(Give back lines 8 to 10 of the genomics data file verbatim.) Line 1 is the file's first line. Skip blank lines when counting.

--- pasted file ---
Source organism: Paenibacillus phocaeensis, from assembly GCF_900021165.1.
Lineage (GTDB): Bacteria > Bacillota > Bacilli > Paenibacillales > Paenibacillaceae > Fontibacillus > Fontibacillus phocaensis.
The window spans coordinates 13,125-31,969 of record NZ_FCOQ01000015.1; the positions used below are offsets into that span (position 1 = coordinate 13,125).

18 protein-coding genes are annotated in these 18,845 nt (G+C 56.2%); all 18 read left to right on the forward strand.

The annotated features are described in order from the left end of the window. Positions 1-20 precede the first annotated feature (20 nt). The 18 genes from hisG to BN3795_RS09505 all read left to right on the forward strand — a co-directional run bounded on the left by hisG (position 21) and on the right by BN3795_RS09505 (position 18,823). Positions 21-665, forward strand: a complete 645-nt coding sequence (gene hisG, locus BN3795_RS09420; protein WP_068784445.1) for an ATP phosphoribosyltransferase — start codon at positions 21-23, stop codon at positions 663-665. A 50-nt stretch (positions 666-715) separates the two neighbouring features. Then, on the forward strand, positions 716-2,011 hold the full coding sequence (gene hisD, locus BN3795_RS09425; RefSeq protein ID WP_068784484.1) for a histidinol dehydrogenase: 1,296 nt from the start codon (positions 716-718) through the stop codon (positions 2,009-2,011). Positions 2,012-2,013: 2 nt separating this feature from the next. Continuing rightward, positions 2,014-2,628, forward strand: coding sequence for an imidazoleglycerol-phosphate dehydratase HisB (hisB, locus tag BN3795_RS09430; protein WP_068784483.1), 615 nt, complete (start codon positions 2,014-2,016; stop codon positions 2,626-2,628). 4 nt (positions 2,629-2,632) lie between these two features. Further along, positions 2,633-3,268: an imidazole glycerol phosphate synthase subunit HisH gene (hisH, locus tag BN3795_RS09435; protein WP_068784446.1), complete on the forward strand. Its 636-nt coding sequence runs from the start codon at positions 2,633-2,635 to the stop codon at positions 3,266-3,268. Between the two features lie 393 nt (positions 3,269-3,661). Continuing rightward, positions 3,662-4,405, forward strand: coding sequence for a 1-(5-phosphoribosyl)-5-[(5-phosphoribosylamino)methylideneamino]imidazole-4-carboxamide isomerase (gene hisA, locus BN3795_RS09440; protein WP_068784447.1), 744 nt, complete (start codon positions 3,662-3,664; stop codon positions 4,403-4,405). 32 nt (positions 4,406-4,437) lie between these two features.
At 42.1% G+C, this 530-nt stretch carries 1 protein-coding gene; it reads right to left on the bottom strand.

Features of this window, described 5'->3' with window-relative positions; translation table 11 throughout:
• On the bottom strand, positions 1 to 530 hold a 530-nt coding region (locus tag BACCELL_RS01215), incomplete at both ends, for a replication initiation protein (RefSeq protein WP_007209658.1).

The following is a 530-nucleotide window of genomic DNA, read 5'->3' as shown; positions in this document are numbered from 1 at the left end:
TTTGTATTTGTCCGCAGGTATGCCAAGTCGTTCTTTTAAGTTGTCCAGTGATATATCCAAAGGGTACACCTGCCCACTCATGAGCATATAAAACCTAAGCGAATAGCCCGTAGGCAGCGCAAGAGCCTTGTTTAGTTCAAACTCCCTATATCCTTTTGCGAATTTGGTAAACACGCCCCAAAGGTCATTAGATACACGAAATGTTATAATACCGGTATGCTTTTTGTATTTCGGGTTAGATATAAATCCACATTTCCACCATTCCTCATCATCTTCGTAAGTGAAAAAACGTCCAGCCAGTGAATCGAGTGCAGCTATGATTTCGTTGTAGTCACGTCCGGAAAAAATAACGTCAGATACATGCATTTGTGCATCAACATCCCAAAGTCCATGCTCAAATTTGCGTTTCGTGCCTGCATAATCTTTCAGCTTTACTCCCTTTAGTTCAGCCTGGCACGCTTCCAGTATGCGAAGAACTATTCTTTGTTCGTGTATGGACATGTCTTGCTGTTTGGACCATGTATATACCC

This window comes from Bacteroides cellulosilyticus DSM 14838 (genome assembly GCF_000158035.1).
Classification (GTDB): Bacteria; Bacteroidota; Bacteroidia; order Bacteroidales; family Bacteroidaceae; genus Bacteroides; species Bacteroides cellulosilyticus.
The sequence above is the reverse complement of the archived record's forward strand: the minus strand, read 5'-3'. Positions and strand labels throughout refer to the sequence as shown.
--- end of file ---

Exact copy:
• On the bottom strand, positions 1 to 530 hold a 530-nt coding region (locus tag BACCELL_RS01215), incomplete at both ends, for a replication initiation protein (RefSeq protein WP_007209658.1).

The following is a 530-nucleotide window of genomic DNA, read 5'->3' as shown; positions in this document are numbered from 1 at the left end:
TTTGTATTTGTCCGCAGGTATGCCAAGTCGTTCTTTTAAGTTGTCCAGTGATATATCCAAAGGGTACACCTGCCCACTCATGAGCATATAAAACCTAAGCGAATAGCCCGTAGGCAGCGCAAGAGCCTTGTTTAGTTCAAACTCCCTATATCCTTTTGCGAATTTGGTAAACACGCCCCAAAGGTCATTAGATACACGAAATGTTATAATACCGGTATGCTTTTTGTATTTCGGGTTAGATATAAATCCACATTTCCACCATTCCTCATCATCTTCGTAAGTGAAAAAACGTCCAGCCAGTGAATCGAGTGCAGCTATGATTTCGTTGTAGTCACGTCCGGAAAAAATAACGTCAGATACATGCATTTGTGCATCAACATCCCAAAGTCCATGCTCAAATTTGCGTTTCGTGCCTGCATAATCTTTCAGCTTTACTCCCTTTAGTTCAGCCTGGCACGCTTCCAGTATGCGAAGAACTATTCTTTGTTCGTGTATGGACATGTCTTGCTGTTTGGACCATGTATATACCC